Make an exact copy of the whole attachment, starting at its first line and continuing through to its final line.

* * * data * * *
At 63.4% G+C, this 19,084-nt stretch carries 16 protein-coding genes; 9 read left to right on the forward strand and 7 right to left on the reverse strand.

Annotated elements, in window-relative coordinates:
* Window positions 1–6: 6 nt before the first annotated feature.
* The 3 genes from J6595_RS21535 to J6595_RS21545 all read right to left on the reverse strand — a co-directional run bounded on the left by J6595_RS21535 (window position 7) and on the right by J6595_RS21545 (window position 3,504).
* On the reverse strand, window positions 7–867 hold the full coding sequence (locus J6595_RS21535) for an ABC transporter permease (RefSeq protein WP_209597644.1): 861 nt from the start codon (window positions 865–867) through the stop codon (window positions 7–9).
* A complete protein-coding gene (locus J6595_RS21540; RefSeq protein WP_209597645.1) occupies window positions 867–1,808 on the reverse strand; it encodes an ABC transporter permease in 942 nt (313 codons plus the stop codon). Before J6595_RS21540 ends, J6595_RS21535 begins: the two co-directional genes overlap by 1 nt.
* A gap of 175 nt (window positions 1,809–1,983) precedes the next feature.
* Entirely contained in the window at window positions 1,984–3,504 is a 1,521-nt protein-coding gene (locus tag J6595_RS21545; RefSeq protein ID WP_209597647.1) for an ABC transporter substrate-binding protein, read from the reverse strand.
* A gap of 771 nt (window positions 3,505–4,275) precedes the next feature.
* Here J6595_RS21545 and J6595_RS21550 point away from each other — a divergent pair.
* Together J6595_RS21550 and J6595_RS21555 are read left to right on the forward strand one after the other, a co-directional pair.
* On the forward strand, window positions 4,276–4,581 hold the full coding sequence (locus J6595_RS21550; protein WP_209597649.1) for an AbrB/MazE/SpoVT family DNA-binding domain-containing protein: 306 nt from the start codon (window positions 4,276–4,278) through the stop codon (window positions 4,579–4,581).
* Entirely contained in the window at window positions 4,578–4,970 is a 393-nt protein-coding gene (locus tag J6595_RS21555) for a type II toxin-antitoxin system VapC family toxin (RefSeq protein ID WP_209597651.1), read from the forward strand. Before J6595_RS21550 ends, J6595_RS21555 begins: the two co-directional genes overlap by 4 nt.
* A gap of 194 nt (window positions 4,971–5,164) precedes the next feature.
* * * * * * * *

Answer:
At 63.4% G+C, this 19,084-nt stretch carries 16 protein-coding genes; 9 read left to right on the forward strand and 7 right to left on the reverse strand.

Annotated elements, in window-relative coordinates:
* Window positions 1–6: 6 nt before the first annotated feature.
* The 3 genes from J6595_RS21535 to J6595_RS21545 all read right to left on the reverse strand — a co-directional run bounded on the left by J6595_RS21535 (window position 7) and on the right by J6595_RS21545 (window position 3,504).
* On the reverse strand, window positions 7–867 hold the full coding sequence (locus J6595_RS21535) for an ABC transporter permease (RefSeq protein WP_209597644.1): 861 nt from the start codon (window positions 865–867) through the stop codon (window positions 7–9).
* A complete protein-coding gene (locus J6595_RS21540; RefSeq protein WP_209597645.1) occupies window positions 867–1,808 on the reverse strand; it encodes an ABC transporter permease in 942 nt (313 codons plus the stop codon). Before J6595_RS21540 ends, J6595_RS21535 begins: the two co-directional genes overlap by 1 nt.
* A gap of 175 nt (window positions 1,809–1,983) precedes the next feature.
* Entirely contained in the window at window positions 1,984–3,504 is a 1,521-nt protein-coding gene (locus tag J6595_RS21545; RefSeq protein ID WP_209597647.1) for an ABC transporter substrate-binding protein, read from the reverse strand.
* A gap of 771 nt (window positions 3,505–4,275) precedes the next feature.
* Here J6595_RS21545 and J6595_RS21550 point away from each other — a divergent pair.
* Together J6595_RS21550 and J6595_RS21555 are read left to right on the forward strand one after the other, a co-directional pair.
* On the forward strand, window positions 4,276–4,581 hold the full coding sequence (locus J6595_RS21550; protein WP_209597649.1) for an AbrB/MazE/SpoVT family DNA-binding domain-containing protein: 306 nt from the start codon (window positions 4,276–4,278) through the stop codon (window positions 4,579–4,581).
* Entirely contained in the window at window positions 4,578–4,970 is a 393-nt protein-coding gene (locus tag J6595_RS21555) for a type II toxin-antitoxin system VapC family toxin (RefSeq protein ID WP_209597651.1), read from the forward strand. Before J6595_RS21550 ends, J6595_RS21555 begins: the two co-directional genes overlap by 4 nt.
* A gap of 194 nt (window positions 4,971–5,164) precedes the next feature.